Today, home services provider Thumbtack released their latest Economic Sentiment Survey report, revealing that many home services professionals are raising their prices due to the current economic climate.
The report was a survey of the professionals who offer their home services via Thumbtack, with the aim of providing insight into how this industry is coping with the state of the economy and its effects on their businesses. The report states that 20% of home services professionals are being forced to raise their prices due to increased operating costs.
General Optimism a Sign of ‘Strong Consumer Demand’
Despite many professionals needing to raise prices, there are many more who feel optimistic about the future. This is a good sign for small businesses everywhere as the reason for the optimism is a trend of strong consumer demand that began last year and is carrying over into 2022.
The economy might be making supplies and energy more expensive for small businesses, but the strong consumer demand means there is hope that businesses can survive.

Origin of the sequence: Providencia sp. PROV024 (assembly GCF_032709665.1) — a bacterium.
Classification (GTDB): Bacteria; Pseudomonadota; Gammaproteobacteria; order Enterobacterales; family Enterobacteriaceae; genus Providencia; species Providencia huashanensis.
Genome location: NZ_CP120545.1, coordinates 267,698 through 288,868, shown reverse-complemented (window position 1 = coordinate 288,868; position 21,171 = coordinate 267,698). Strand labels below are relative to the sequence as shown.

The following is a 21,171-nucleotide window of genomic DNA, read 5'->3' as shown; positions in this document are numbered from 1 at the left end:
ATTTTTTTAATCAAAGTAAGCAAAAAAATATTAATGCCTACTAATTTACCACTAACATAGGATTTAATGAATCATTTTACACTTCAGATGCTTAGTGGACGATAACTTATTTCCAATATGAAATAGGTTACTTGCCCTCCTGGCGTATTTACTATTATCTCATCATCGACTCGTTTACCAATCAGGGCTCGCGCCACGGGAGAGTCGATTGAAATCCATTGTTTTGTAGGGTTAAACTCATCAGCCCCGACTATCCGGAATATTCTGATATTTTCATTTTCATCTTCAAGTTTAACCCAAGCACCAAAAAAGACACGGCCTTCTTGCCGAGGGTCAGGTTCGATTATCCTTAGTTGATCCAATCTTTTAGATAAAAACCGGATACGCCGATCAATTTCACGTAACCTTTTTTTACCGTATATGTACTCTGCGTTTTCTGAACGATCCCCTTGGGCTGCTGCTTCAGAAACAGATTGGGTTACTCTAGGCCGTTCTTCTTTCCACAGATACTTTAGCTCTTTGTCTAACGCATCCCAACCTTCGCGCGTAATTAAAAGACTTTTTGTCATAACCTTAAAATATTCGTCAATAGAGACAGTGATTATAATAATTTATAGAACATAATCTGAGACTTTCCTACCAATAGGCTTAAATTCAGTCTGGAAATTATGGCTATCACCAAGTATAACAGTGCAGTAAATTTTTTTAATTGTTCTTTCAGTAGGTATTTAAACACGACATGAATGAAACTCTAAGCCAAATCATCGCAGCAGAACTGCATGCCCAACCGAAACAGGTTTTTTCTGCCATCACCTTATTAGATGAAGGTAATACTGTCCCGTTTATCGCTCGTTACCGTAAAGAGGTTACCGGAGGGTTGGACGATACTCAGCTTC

Home Pros Feeling ‘Solid’ Financially
The Thumbtack report states that: “42% of home pros say they plan to invest in their businesses in the first quarter of 2022 – signaling the continuation of strong consumer demand. And home pros feel solid in their current financial situation – with nearly 80% rating their current financial situation as satisfactory, good or very good.”
On the reasons for raising prices, the report adds: “20% of home pros report raising prices due to the increased cost of supplies and energy, while 19% attribute the increase to shortages caused by problems in the building material supply chains, and 9% point to rising labor costs.”
The labor shortage is further highlighted by 36% of those surveyed reporting that they have been trying to fill part-time and/or full-time positions towards the end of last year. More than half of those have been so far unable to fill those positions.
Best States for ‘Ease of Hiring’
Thumbtack are often surveying the professionals who work through them, and last year they discovered the best states for ease of hiring. They were Kansas and Washington, with Nevada, Missouri and Alabama not far behind.
They didn’t have data for every single state, but from those they did, the worst states for ease of hiring included Pennsylvania, Indiana, Michigan and Idaho, as well as Colorado and New Mexico.